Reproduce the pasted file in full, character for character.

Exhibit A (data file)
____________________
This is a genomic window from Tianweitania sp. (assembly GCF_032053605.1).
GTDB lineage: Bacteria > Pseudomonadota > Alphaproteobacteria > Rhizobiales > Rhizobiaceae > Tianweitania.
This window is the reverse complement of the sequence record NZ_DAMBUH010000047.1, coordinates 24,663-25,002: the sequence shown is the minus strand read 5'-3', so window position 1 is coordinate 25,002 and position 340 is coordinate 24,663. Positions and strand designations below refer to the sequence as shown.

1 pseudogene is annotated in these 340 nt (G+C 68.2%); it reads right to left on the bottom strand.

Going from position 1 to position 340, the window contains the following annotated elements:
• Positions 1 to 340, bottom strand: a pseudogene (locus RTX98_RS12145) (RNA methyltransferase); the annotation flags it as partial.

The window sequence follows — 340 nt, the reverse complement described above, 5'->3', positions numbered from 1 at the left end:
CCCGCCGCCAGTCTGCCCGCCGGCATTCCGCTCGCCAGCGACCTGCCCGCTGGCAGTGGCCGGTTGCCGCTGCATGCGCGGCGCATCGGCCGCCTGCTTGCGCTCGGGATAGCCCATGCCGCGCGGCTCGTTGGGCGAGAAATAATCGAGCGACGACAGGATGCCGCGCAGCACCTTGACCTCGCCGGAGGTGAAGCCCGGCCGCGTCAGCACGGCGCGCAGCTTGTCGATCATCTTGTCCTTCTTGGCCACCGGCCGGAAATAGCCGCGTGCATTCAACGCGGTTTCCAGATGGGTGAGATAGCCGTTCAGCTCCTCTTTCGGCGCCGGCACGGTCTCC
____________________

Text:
This is a genomic window from Tianweitania sp. (assembly GCF_032053605.1).
GTDB lineage: Bacteria > Pseudomonadota > Alphaproteobacteria > Rhizobiales > Rhizobiaceae > Tianweitania.
This window is the reverse complement of the sequence record NZ_DAMBUH010000047.1, coordinates 24,663-25,002: the sequence shown is the minus strand read 5'-3', so window position 1 is coordinate 25,002 and position 340 is coordinate 24,663. Positions and strand designations below refer to the sequence as shown.

1 pseudogene is annotated in these 340 nt (G+C 68.2%); it reads right to left on the bottom strand.

Going from position 1 to position 340, the window contains the following annotated elements:
• Positions 1 to 340, bottom strand: a pseudogene (locus RTX98_RS12145) (RNA methyltransferase); the annotation flags it as partial.

The window sequence follows — 340 nt, the reverse complement described above, 5'->3', positions numbered from 1 at the left end:
CCCGCCGCCAGTCTGCCCGCCGGCATTCCGCTCGCCAGCGACCTGCCCGCTGGCAGTGGCCGGTTGCCGCTGCATGCGCGGCGCATCGGCCGCCTGCTTGCGCTCGGGATAGCCCATGCCGCGCGGCTCGTTGGGCGAGAAATAATCGAGCGACGACAGGATGCCGCGCAGCACCTTGACCTCGCCGGAGGTGAAGCCCGGCCGCGTCAGCACGGCGCGCAGCTTGTCGATCATCTTGTCCTTCTTGGCCACCGGCCGGAAATAGCCGCGTGCATTCAACGCGGTTTCCAGATGGGTGAGATAGCCGTTCAGCTCCTCTTTCGGCGCCGGCACGGTCTCC